The U.S. Senate passed a bill on Tuesday night that retroactively extends 55 tax provisions, among which are allowing deductions for mortgage insurance premium interest and tax relief on forgiven mortgage debt.
The tax provisions covered by the bill, known as the Tax Increase Prevention Act of 2014, expired on December 31, 2013. The bill provides for a retroactive one-year extension which expires on December 30 of this year and would be effective for those filing 2014 returns next year.
H.B. 5771, originally introduced by U.S. Representative Dave Camp (R-Michigan), Chairman of the House Committee on Ways and Means, on December 1, 2014, passed in the Senate by a 76 to 16 vote on Tuesday night. It passed on the House on December 3 by a vote of 378 to 46.
The Joint Committee on Taxation (JCT) estimates that extending the tax provisions for one year would reduce revenues by $44.7 billion over the 10 fiscal years from 2015 to 2024, according to a release by the Committee on Ways and Means.
About $3.143 billion of that revenue reduction would come from Section 102 of the new bill, according to JCT. This provision calls for the extension through December 30, 2014, for homeowners to exclude forgiveness of qualified mortgage debt (the remaining mortgage loan balance when a home is sold in a "short sale" to avoid foreclosure) from their gross income when filling out tax returns.
Section 104 of the bill allows taxpayers who own homes to count qualified mortgage insurance premiums as interest for the purpose of mortgage interest deduction on their tax returns. Taxpayers with an adjusted gross income of between $100,000 and $110,000, or half of that amount for married taxpayers filing separately, would be phased out ratably. The JCT estimates this provision will reduce revenues by $919 million for the 10-year period from 2015 through 2024.
Senator Joe Manchin (D-West Virginia), one of the 16 who voted against the bill, said he doesn't believe that temporary extensions are the answer to the nation's long-term financial problems.
“Since I have joined the senate more than four years ago, I have questioned again and again why congress refuses to confront our financial challenges when our country faces more than $18 trillion in debt?" Manchin said in a prepared statement. "Instead of working together on comprehensive tax reform, we continue to kick the can down the road by passing temporary tax deductions year after year. Passing tax extenders simply places a band-aid on our financial problems and is irresponsible, reckless and unethical. It is past time members of congress come together to find a commonsense, comprehensive pathway toward fixing our long-term spending and debt problems. We need a big fix, focusing on a three-pronged approach that increases revenue, reduces out-of-control spending, and reforms our tax code. To start, we can work together to pass long-term, comprehensive tax reform that will restore fairness and confidence in our economy."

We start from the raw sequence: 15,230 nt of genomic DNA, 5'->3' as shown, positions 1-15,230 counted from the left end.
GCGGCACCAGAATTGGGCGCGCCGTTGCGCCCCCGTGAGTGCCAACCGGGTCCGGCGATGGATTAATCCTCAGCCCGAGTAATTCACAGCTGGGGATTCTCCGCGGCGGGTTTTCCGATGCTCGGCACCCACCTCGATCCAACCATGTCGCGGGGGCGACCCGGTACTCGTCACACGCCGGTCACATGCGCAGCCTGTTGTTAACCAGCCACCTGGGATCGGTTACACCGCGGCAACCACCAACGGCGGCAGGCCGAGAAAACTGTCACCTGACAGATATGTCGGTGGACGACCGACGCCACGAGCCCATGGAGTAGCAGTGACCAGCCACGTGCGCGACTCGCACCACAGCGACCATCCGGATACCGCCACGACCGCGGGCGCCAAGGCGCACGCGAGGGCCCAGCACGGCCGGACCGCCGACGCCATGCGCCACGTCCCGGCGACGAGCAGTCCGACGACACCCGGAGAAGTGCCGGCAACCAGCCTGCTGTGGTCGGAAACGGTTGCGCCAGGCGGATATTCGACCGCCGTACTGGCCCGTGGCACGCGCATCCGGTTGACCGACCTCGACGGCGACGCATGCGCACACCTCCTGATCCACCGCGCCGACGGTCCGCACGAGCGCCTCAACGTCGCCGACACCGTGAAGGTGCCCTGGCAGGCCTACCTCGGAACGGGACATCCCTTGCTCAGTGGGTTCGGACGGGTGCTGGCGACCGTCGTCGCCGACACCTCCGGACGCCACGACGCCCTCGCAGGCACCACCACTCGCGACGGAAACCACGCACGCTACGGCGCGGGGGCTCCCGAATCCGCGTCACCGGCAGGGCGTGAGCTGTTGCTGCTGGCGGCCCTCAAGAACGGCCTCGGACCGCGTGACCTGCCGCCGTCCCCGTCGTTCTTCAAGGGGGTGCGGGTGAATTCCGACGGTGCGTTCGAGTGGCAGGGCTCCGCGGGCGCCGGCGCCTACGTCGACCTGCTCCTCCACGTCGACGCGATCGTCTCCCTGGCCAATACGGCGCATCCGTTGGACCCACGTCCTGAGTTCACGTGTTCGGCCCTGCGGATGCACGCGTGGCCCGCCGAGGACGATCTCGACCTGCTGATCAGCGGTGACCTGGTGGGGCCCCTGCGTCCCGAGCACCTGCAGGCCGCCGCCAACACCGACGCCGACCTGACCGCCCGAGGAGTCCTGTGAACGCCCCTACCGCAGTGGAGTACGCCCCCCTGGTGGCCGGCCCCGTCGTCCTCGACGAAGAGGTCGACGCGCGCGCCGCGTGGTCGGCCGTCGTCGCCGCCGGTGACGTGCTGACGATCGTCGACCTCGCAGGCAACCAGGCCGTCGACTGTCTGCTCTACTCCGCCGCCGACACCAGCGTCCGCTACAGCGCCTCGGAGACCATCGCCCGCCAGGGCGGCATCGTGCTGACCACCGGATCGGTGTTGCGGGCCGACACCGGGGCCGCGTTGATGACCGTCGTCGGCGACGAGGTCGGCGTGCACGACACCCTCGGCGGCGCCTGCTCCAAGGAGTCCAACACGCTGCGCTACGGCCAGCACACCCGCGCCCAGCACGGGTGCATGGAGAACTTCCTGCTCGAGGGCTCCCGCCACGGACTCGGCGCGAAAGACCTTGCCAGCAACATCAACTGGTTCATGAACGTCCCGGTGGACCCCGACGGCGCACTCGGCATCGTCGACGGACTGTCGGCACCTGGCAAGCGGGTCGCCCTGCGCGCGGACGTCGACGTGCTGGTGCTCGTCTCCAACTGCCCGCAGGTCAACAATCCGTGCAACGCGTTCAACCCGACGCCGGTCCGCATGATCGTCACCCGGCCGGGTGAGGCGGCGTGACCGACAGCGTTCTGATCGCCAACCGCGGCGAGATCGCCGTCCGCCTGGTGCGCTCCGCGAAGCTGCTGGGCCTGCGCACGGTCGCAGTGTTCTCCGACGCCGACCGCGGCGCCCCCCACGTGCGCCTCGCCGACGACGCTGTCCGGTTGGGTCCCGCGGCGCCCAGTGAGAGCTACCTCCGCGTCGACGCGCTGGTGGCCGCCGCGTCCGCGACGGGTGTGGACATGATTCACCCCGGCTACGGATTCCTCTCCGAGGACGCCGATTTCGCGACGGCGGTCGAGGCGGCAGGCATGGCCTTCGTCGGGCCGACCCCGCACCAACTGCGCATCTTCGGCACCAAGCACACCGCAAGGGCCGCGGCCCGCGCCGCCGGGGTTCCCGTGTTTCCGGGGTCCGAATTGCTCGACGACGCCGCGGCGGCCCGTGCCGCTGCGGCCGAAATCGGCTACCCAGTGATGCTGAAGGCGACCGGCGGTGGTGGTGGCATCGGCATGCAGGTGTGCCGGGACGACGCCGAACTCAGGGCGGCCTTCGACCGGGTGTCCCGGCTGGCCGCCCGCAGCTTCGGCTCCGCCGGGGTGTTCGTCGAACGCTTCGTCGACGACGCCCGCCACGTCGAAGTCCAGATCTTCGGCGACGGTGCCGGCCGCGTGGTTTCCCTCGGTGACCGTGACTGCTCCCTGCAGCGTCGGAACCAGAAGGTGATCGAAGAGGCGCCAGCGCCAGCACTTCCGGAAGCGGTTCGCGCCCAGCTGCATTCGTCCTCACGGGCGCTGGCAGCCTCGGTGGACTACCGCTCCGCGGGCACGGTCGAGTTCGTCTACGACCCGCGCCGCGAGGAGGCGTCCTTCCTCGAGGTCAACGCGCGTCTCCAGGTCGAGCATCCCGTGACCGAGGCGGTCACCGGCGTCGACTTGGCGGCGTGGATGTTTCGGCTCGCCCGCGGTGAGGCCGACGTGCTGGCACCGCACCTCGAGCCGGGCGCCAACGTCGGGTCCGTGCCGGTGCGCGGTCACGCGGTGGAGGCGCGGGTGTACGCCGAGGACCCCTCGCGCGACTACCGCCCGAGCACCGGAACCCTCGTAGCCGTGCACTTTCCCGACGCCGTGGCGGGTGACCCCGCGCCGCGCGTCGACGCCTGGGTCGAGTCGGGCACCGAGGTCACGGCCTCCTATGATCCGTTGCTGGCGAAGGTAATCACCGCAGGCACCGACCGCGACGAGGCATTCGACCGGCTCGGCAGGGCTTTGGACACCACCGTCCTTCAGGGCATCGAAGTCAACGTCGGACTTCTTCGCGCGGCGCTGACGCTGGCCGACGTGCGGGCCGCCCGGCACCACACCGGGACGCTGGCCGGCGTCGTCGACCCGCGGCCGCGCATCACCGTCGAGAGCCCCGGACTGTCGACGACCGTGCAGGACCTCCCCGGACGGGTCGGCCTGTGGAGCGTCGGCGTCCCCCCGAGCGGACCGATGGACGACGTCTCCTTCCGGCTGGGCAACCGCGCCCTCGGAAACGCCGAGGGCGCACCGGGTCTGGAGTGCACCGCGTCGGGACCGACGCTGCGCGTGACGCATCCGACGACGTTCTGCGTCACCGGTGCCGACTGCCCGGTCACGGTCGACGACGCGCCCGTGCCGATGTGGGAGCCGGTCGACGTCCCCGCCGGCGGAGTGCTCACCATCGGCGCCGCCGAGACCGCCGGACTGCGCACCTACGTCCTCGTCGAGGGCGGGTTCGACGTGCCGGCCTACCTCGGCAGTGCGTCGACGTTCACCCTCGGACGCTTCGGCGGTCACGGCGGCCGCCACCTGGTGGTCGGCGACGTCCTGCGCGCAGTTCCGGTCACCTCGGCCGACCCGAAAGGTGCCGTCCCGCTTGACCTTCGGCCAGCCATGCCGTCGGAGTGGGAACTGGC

Senator Heidi Heitkamp (D-North Dakota) was one of the 76 who voted in favor of the tax extensions. She said the one-year extension is a step in the right direction, but more needs to be done.
"Today, the senate and house finally came together to extend tax relief so many of our communities need for the next year – but it’s not enough," she said in a statement. "We have to seek practical, lasting solutions that really work, because nail-biting and foot-dragging is no way to legislate – it’s not the way businesses run, it’s not the way families work, and it’s not the way this country should operate. We need to come together to find longer-term solutions for the communities that count on us to get the job done.”